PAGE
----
skywatchers report

Welcome to the University of Texas Skywatchers Report for Monday June 7th through Sunday June 13th.

The moon is new early on Thursday the 10th so we’ll have a waning crescent moon in the pre-dawn skies for the first half of the week and then we’ll have a waxing crescent moon in our early evening skies this weekend.

The Earth, moon, and sun are still aligned after last month’s lunar eclipse at the full moon and therefore some parts of the Earth to see a solar eclipse with this new moon. Last month’s full moon was also close to perigee, the moon’s closest point to the Earth in its orbit, so it had the largest apparent size of any full moon this year. Now, two weeks later, the new moon will be just past apogee, the moon’s farthest point from the Earth in its orbit, which gives the moon a smaller than average angular size. Because of this, this solar eclipse will be what is known as an ‘annular eclipse’ where the moon’s size isn’t quite large enough to completely block out the sun’s disk and a ring of sunlight is left around the moon at maximum eclipse.

The center line of this annular eclipse will run through northeast Canada, northern Greenland, and northeast Siberia, but most of Europe, Asia, and the northeastern part of North America will see a partial eclipse. None of the eclipse will be visible here in Texas, but we’ll get our chance with two upcoming solar eclipses in October 2023 and April 2024.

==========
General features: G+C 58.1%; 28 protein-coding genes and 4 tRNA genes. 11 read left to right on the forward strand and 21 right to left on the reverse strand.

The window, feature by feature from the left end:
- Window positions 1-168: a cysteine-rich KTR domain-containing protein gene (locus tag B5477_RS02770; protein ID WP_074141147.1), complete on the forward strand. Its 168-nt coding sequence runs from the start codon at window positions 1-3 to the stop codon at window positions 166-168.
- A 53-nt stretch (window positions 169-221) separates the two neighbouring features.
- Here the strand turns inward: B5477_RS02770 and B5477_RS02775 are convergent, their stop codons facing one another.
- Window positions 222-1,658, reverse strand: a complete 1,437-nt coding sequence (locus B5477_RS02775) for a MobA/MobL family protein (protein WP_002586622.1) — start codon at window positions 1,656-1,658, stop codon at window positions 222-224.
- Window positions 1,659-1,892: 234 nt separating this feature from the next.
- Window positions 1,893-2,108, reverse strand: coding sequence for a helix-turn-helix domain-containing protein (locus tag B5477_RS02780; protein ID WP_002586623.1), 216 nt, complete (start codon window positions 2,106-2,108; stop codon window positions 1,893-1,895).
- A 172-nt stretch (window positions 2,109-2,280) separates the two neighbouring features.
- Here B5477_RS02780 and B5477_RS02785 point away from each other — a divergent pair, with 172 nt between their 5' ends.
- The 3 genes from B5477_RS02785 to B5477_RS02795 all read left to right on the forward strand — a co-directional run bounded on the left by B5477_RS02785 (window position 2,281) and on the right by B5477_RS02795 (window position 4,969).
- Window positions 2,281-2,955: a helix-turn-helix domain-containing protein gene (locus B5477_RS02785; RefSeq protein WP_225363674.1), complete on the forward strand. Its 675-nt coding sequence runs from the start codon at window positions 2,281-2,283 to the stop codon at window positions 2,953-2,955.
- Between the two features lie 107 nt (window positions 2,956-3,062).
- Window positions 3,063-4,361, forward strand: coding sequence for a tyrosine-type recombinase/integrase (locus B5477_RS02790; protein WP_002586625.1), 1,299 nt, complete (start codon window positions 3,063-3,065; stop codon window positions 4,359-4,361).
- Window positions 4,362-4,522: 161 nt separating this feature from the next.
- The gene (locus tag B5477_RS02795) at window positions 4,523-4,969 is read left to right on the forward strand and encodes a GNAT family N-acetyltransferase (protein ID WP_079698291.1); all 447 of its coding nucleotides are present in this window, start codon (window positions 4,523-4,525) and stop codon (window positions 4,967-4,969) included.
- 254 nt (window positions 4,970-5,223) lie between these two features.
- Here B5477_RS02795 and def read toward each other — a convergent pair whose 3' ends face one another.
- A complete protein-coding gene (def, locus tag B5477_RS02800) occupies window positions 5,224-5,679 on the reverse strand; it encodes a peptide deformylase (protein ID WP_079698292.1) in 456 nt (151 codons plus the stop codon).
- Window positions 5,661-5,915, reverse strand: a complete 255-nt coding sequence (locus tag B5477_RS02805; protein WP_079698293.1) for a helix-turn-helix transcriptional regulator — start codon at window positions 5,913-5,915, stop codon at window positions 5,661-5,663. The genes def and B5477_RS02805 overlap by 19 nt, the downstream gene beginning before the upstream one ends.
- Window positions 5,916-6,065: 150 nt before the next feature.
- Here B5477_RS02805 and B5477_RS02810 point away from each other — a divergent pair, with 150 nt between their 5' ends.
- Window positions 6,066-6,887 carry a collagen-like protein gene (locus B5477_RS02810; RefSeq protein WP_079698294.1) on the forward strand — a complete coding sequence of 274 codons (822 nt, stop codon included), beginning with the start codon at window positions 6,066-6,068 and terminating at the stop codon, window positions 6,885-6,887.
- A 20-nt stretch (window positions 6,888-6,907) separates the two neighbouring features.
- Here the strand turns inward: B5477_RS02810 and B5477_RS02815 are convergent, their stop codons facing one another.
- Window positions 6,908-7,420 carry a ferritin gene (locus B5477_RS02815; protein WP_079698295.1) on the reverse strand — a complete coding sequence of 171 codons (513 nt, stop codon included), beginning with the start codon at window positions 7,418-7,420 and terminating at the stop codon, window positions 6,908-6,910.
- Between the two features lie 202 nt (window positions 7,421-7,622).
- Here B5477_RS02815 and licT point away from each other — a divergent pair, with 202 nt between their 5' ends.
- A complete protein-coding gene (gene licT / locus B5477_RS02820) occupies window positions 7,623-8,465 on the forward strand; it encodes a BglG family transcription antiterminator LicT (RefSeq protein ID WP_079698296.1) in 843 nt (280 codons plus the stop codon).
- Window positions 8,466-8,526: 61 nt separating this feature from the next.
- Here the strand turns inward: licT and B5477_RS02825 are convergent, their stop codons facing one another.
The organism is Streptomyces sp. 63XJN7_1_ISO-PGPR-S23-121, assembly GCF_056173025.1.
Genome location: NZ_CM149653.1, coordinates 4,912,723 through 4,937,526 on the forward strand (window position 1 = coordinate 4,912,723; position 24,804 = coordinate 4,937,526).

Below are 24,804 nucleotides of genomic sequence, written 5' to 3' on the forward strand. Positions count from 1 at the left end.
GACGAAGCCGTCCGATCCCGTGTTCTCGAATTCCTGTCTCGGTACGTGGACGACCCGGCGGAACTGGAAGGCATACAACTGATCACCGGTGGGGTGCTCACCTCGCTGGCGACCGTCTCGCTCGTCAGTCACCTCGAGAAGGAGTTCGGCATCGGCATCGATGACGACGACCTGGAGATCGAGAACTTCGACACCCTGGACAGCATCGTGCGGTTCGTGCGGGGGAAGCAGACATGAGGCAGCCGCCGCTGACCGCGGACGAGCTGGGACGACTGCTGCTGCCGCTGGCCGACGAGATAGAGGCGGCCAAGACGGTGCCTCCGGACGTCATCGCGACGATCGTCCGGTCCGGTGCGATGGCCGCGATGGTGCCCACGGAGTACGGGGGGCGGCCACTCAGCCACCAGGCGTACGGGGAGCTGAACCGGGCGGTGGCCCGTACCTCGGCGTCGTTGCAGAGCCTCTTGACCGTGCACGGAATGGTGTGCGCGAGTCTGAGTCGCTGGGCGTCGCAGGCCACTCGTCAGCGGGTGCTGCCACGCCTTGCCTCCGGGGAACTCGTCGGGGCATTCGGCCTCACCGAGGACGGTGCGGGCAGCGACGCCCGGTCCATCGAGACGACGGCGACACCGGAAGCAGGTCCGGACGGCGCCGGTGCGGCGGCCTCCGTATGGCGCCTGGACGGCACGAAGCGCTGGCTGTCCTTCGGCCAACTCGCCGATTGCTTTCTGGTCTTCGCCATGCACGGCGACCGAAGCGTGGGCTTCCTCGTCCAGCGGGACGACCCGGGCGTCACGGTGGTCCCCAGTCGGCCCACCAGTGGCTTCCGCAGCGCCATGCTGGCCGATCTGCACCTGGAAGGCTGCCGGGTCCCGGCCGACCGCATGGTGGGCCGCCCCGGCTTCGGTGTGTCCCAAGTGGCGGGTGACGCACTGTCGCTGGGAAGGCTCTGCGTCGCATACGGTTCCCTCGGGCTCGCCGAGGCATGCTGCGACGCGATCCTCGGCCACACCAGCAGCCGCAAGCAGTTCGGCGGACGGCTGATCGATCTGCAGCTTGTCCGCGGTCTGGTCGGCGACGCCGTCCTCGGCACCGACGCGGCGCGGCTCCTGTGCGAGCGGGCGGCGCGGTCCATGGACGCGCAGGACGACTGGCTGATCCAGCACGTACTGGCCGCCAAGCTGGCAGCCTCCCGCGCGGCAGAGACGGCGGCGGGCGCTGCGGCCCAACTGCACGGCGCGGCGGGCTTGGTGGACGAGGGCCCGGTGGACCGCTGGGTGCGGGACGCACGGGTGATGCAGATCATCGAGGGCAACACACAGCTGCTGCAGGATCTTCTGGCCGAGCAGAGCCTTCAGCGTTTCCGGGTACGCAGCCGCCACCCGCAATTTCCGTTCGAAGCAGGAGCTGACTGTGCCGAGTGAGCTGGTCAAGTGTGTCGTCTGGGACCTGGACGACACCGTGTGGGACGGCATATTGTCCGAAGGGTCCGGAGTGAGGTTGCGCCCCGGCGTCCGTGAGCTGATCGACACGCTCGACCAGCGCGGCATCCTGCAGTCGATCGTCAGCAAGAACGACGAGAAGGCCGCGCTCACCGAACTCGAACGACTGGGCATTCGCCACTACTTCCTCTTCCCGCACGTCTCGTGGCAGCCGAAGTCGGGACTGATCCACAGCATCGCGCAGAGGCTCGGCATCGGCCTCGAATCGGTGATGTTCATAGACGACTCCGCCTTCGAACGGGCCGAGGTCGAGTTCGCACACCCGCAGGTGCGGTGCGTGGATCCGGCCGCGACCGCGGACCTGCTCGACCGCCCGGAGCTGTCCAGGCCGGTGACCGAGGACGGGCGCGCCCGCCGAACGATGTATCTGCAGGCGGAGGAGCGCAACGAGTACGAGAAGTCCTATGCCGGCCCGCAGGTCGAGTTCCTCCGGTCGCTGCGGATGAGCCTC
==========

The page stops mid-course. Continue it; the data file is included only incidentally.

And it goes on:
Mercury is at inferior conjunction on Thursday night and will pass between the Earth and the Sun from our point of view. After conjunction, Mercury will begin to re-emerge in our early morning skies.

Venus is shining brightly low in the west after sunset and is setting at 10 p.m. this week. Mars is still near the stars Castor and Pollux in the constellation Gemini and is setting at 11:15 p.m. at midweek. Look for Mars below the thin crescent moon on Sunday evening.

Saturn is now rising shortly before midnight and is visible the rest of the night. Jupiter follows, rising just before 1 a.m. Both planets are moving towards opposition in August.

All public viewing events on UT campus telescopes are currently on hold. We will update the website outreach.as.utexas.edu with a new schedule when we are able to resume viewing.

While you’re waiting for in-person telescope viewing to resume, you can tune in to McDonald Observatory live streams from west Texas. You can view past events on the McDonald Observatory YouTube channel and you can follow the observatory on TwitterFacebook and at McDonaldObservatory.org to be notified of future events.

Thank you for calling the University of Texas Skywatchers Report.